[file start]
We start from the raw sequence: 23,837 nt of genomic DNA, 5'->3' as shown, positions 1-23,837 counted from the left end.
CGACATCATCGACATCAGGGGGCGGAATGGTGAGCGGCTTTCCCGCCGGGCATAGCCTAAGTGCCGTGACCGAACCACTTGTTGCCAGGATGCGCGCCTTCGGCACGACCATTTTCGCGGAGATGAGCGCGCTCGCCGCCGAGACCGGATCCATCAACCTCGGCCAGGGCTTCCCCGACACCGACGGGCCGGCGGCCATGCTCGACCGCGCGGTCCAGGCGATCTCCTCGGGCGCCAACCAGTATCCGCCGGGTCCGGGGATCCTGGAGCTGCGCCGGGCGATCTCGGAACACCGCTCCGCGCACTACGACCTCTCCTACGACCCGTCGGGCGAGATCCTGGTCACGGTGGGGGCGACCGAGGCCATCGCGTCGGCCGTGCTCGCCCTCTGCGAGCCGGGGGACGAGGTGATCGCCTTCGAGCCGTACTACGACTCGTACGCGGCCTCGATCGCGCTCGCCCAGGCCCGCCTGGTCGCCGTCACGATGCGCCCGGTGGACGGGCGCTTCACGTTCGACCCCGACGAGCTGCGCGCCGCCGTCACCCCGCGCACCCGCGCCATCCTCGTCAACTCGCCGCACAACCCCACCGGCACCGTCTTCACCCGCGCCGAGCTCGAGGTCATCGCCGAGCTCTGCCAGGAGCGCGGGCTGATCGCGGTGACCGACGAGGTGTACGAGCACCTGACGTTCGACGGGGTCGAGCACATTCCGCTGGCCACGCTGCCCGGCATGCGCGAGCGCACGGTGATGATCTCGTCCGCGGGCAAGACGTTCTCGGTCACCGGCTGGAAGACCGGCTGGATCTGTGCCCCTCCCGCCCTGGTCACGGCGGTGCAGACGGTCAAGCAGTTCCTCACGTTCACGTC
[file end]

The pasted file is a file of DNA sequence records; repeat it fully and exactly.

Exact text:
We start from the raw sequence: 23,837 nt of genomic DNA, 5'->3' as shown, positions 1-23,837 counted from the left end.
CGACATCATCGACATCAGGGGGCGGAATGGTGAGCGGCTTTCCCGCCGGGCATAGCCTAAGTGCCGTGACCGAACCACTTGTTGCCAGGATGCGCGCCTTCGGCACGACCATTTTCGCGGAGATGAGCGCGCTCGCCGCCGAGACCGGATCCATCAACCTCGGCCAGGGCTTCCCCGACACCGACGGGCCGGCGGCCATGCTCGACCGCGCGGTCCAGGCGATCTCCTCGGGCGCCAACCAGTATCCGCCGGGTCCGGGGATCCTGGAGCTGCGCCGGGCGATCTCGGAACACCGCTCCGCGCACTACGACCTCTCCTACGACCCGTCGGGCGAGATCCTGGTCACGGTGGGGGCGACCGAGGCCATCGCGTCGGCCGTGCTCGCCCTCTGCGAGCCGGGGGACGAGGTGATCGCCTTCGAGCCGTACTACGACTCGTACGCGGCCTCGATCGCGCTCGCCCAGGCCCGCCTGGTCGCCGTCACGATGCGCCCGGTGGACGGGCGCTTCACGTTCGACCCCGACGAGCTGCGCGCCGCCGTCACCCCGCGCACCCGCGCCATCCTCGTCAACTCGCCGCACAACCCCACCGGCACCGTCTTCACCCGCGCCGAGCTCGAGGTCATCGCCGAGCTCTGCCAGGAGCGCGGGCTGATCGCGGTGACCGACGAGGTGTACGAGCACCTGACGTTCGACGGGGTCGAGCACATTCCGCTGGCCACGCTGCCCGGCATGCGCGAGCGCACGGTGATGATCTCGTCCGCGGGCAAGACGTTCTCGGTCACCGGCTGGAAGACCGGCTGGATCTGTGCCCCTCCCGCCCTGGTCACGGCGGTGCAGACGGTCAAGCAGTTCCTCACGTTCACGTC